A pathway to health – Celebrating National Reconciliation Week with the launch of new First Nations artwork

Diabetes Australia has partnered with emerging First Nations artist Keisha Leon on the development of new artwork to tell the story of diabetes and its significant impact on First Nations people.

The new artwork was released today as part of Diabetes Australia’s National Reconciliation Week activities.

Diabetes Australia CEO Professor Greg Johnson said the artwork, by Waanyi-Kalkadoon artist Keisha Leon, will help the organisation to raise awareness about the seriousness of diabetes and engage First Nations communities in a culturally appropriate way.

“It is estimated that the prevalence of type 2 diabetes in First Nations people is up to four times higher than other Australians and they are much more likely to experience the debilitating impacts of diabetes complications like blindness, limb amputation, heart disease and kidney failure,” Professor Johnson said.

“In every First Nations community, diabetes is doing tremendous damage. We must do more to prevent the development of type 2 diabetes, prevent the serious complications, and make communities healthier places to live. We need to do all three – harder and faster.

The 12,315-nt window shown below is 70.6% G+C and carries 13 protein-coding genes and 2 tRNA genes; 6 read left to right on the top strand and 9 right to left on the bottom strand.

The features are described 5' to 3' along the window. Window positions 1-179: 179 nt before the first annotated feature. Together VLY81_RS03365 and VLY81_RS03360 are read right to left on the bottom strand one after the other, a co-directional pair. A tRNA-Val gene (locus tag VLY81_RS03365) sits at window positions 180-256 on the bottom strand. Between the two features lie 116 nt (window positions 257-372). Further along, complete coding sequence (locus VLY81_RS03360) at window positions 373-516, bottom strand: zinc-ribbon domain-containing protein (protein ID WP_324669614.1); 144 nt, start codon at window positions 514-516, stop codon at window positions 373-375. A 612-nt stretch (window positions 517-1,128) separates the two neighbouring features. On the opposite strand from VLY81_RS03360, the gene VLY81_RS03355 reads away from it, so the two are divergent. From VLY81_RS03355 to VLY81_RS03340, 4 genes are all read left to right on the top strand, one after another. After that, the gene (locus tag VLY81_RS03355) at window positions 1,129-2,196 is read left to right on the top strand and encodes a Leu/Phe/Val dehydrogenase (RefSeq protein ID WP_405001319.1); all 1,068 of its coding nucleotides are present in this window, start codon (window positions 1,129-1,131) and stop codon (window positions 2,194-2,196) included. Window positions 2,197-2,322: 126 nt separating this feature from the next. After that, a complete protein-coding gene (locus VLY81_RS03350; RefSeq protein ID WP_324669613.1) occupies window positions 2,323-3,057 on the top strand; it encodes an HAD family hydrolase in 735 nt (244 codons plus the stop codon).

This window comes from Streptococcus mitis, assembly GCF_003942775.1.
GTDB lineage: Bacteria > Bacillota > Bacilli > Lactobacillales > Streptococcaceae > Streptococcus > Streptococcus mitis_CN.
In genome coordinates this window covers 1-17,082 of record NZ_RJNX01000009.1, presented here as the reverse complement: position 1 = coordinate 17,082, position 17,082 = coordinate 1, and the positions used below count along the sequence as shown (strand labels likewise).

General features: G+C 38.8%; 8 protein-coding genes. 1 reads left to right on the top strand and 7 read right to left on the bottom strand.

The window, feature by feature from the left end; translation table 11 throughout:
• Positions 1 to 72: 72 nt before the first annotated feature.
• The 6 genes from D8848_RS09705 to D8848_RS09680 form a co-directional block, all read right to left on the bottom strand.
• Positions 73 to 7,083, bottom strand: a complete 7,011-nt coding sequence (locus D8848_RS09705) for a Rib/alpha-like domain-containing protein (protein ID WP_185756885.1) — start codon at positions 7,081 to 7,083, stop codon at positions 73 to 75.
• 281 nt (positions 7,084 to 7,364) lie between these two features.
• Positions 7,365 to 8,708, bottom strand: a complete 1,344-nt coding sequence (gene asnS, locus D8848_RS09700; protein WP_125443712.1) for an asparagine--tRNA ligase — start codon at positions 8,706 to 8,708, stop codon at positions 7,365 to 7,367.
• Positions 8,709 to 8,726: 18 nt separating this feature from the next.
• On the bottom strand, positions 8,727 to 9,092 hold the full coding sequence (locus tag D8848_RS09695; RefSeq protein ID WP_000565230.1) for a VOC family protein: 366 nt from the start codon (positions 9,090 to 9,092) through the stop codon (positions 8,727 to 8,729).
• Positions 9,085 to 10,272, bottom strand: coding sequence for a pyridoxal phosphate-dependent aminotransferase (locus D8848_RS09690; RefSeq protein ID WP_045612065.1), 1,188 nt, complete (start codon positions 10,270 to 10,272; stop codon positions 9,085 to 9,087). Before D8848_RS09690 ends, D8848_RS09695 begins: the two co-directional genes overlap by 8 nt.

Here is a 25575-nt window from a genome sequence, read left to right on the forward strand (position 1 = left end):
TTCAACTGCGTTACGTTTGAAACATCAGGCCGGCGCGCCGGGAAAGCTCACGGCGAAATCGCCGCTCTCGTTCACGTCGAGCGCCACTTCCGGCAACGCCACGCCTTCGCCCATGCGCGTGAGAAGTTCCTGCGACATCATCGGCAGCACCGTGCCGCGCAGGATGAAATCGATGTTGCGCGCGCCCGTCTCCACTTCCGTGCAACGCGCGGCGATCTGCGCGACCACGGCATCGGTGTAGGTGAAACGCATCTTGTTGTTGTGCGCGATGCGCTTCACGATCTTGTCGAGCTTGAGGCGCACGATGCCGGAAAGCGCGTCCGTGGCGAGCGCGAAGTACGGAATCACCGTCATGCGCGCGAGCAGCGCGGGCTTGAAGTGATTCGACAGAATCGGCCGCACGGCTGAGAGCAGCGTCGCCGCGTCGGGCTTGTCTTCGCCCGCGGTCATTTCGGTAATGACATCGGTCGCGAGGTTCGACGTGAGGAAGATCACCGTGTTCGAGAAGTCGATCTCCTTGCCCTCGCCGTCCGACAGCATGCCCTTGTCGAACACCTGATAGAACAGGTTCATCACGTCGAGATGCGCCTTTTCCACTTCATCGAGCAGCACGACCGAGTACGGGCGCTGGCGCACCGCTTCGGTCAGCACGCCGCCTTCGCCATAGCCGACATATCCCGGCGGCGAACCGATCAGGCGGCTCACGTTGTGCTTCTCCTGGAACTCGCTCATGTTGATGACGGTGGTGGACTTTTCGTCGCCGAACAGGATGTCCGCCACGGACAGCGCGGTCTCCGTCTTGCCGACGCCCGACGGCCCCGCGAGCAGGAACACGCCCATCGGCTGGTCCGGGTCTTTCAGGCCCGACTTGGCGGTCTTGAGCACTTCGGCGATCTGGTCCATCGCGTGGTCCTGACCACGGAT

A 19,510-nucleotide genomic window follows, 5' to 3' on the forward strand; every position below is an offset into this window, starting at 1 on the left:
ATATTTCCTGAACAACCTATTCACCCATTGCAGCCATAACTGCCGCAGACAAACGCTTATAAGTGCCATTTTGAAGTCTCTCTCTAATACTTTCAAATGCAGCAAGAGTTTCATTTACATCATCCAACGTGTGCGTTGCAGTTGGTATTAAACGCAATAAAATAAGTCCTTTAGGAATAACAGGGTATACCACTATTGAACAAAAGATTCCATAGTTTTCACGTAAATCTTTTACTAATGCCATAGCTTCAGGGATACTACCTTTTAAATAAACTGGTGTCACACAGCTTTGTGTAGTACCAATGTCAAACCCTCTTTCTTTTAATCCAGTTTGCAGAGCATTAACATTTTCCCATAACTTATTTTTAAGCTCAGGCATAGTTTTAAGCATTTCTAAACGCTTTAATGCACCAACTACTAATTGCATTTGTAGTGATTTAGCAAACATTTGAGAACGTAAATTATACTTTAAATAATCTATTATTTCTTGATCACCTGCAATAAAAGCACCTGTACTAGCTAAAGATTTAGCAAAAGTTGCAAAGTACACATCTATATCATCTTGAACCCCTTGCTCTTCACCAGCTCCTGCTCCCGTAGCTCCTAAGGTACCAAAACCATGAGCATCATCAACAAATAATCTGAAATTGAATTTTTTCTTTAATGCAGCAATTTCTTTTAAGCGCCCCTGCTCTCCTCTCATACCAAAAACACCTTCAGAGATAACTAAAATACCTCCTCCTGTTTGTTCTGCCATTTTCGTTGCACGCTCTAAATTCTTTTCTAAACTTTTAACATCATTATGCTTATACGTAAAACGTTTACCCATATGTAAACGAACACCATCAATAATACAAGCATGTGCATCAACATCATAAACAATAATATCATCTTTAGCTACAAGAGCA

“If we are going to have any success in doing this, we need to work in partnership with First Nations peoples and communities – and provide support and education that is culturally appropriate, accessible and meaningful. We are very proud to have worked with Keisha and have artwork that we can now use to communicate and connect in a more powerful way.”

Aboriginal and Torres Strait Islander Engagement Manager Chris Lee, a proud Larrakia man, said the art drew on the long tradition of storytelling in First Nations communities.

“Keisha’s artwork considers the impact of diabetes on communities and the barriers preventing people from accessing health care. The artwork depicts the positive journey of increased awareness, connection and support First Nation’s people can take towards a healthier future,” Mr Lee said.

“I hope the artwork will take people on a journey. By yarning about health, we can grow our connections and work towards healthier communities for future generations.”

Keisha Leon, a proud Waanyi–Kalkadoon woman and graphic designer, knows the struggle many Indigenous communities face firsthand.

“I do come from a large family that unfortunately suffers from a lot of the health problems that have a bigger impact on Aboriginal people – including diabetes. I do value the work Diabetes Australia is doing to close that gap and break down the myths and fears around diabetes,” Keisha said.

“I hope the work we do today means that future generations will be able to make empowered decisions over their health, without the negative stigma and barriers that are around today.”

View the artwork and find out more here.